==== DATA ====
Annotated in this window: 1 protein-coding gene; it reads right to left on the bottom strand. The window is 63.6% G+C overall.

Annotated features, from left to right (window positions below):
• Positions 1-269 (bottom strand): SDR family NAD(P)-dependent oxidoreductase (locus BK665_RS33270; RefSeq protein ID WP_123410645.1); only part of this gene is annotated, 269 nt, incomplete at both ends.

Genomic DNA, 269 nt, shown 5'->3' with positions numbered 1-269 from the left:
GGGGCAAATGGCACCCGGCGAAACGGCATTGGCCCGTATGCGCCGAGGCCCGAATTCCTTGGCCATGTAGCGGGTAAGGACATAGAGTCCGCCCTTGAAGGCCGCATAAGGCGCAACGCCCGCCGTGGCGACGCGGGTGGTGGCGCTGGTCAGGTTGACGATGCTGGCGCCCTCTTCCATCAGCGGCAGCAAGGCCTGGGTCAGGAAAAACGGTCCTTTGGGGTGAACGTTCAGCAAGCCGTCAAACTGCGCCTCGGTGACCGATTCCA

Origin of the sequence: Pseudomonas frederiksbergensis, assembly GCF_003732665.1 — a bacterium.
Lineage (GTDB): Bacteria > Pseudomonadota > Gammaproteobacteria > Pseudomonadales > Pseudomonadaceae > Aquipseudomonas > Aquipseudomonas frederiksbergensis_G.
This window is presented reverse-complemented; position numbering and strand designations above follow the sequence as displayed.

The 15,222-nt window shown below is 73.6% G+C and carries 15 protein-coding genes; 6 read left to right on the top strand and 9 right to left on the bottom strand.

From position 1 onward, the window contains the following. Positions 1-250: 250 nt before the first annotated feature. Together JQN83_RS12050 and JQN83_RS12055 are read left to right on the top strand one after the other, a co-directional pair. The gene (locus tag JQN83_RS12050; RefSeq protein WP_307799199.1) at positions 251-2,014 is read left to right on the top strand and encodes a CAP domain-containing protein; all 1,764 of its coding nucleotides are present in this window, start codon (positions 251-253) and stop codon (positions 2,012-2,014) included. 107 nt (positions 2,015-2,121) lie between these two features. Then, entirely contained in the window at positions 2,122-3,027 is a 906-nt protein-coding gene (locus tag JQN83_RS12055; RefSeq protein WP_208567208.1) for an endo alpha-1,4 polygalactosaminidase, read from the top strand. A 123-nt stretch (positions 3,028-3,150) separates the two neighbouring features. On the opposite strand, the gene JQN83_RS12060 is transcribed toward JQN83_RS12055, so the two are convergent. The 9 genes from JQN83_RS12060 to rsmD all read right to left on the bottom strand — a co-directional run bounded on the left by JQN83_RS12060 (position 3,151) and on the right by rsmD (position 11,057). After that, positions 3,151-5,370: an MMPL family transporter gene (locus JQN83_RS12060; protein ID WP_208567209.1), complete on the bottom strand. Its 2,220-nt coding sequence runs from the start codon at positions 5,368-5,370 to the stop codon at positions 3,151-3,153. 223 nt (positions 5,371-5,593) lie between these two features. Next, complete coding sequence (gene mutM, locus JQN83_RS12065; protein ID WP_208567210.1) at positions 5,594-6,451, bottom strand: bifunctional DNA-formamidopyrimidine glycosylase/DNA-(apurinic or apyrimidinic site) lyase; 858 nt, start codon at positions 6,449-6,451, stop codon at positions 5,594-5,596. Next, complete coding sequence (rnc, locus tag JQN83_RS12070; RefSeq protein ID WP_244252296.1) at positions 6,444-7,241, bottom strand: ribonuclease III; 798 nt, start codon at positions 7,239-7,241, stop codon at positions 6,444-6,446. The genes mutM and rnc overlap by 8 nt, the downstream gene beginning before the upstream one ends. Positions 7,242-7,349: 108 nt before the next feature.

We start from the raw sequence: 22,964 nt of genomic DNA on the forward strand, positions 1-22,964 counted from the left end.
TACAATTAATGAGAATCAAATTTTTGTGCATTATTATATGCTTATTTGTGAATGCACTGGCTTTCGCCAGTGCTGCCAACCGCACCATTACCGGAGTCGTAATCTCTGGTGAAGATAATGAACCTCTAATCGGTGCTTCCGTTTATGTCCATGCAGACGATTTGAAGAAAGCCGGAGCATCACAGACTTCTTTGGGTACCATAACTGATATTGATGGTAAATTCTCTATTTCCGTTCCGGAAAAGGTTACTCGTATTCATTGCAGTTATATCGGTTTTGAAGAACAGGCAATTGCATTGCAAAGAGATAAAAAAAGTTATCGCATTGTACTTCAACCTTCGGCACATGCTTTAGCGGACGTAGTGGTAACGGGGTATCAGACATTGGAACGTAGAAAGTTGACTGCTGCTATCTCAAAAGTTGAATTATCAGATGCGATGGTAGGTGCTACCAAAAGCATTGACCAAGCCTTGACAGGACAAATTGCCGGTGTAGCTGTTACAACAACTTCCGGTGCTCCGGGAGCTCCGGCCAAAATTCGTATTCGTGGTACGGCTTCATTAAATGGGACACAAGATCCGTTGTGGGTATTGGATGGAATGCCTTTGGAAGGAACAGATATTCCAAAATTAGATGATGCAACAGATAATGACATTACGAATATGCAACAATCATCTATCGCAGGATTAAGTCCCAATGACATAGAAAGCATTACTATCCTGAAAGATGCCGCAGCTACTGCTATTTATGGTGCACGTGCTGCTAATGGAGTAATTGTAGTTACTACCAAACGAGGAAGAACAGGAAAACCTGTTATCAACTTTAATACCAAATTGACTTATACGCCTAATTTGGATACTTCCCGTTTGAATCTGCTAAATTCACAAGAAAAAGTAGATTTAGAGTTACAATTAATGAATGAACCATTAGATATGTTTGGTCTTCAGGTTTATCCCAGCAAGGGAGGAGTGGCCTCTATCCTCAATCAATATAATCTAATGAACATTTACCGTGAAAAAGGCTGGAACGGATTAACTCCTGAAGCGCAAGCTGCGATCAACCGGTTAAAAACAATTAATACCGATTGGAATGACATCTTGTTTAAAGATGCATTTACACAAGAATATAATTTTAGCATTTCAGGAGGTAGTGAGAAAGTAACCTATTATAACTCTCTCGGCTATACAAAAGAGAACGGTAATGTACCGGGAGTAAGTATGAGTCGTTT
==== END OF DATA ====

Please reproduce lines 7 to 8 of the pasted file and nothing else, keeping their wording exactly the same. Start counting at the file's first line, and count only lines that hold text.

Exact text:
Lineage (GTDB): Bacteria > Pseudomonadota > Gammaproteobacteria > Pseudomonadales > Pseudomonadaceae > Aquipseudomonas > Aquipseudomonas frederiksbergensis_G.
This window is presented reverse-complemented; position numbering and strand designations above follow the sequence as displayed.